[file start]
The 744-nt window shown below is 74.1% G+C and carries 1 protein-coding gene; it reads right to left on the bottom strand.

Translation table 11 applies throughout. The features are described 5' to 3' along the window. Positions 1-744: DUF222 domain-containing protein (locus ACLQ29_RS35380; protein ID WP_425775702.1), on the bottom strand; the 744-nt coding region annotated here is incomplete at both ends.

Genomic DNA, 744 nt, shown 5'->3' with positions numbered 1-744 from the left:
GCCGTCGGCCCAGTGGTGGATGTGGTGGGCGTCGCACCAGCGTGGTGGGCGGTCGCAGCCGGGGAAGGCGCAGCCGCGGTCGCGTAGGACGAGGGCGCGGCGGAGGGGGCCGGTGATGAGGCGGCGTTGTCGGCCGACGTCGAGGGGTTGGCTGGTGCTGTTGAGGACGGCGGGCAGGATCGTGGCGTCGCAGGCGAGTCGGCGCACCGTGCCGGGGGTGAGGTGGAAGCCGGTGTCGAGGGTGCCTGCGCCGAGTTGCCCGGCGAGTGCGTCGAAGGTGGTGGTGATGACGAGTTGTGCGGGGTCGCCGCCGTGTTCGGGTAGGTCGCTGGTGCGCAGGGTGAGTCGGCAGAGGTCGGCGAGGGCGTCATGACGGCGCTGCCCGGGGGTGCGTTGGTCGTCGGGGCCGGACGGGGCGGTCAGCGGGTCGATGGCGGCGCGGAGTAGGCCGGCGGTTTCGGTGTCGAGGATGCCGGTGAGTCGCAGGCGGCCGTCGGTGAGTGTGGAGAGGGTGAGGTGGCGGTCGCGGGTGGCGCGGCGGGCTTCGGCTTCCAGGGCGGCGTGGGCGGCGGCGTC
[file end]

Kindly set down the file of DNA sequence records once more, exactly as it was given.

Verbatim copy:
The 744-nt window shown below is 74.1% G+C and carries 1 protein-coding gene; it reads right to left on the bottom strand.

Translation table 11 applies throughout. The features are described 5' to 3' along the window. Positions 1-744: DUF222 domain-containing protein (locus ACLQ29_RS35380; protein ID WP_425775702.1), on the bottom strand; the 744-nt coding region annotated here is incomplete at both ends.

Genomic DNA, 744 nt, shown 5'->3' with positions numbered 1-744 from the left:
GCCGTCGGCCCAGTGGTGGATGTGGTGGGCGTCGCACCAGCGTGGTGGGCGGTCGCAGCCGGGGAAGGCGCAGCCGCGGTCGCGTAGGACGAGGGCGCGGCGGAGGGGGCCGGTGATGAGGCGGCGTTGTCGGCCGACGTCGAGGGGTTGGCTGGTGCTGTTGAGGACGGCGGGCAGGATCGTGGCGTCGCAGGCGAGTCGGCGCACCGTGCCGGGGGTGAGGTGGAAGCCGGTGTCGAGGGTGCCTGCGCCGAGTTGCCCGGCGAGTGCGTCGAAGGTGGTGGTGATGACGAGTTGTGCGGGGTCGCCGCCGTGTTCGGGTAGGTCGCTGGTGCGCAGGGTGAGTCGGCAGAGGTCGGCGAGGGCGTCATGACGGCGCTGCCCGGGGGTGCGTTGGTCGTCGGGGCCGGACGGGGCGGTCAGCGGGTCGATGGCGGCGCGGAGTAGGCCGGCGGTTTCGGTGTCGAGGATGCCGGTGAGTCGCAGGCGGCCGTCGGTGAGTGTGGAGAGGGTGAGGTGGCGGTCGCGGGTGGCGCGGCGGGCTTCGGCTTCCAGGGCGGCGTGGGCGGCGGCGTC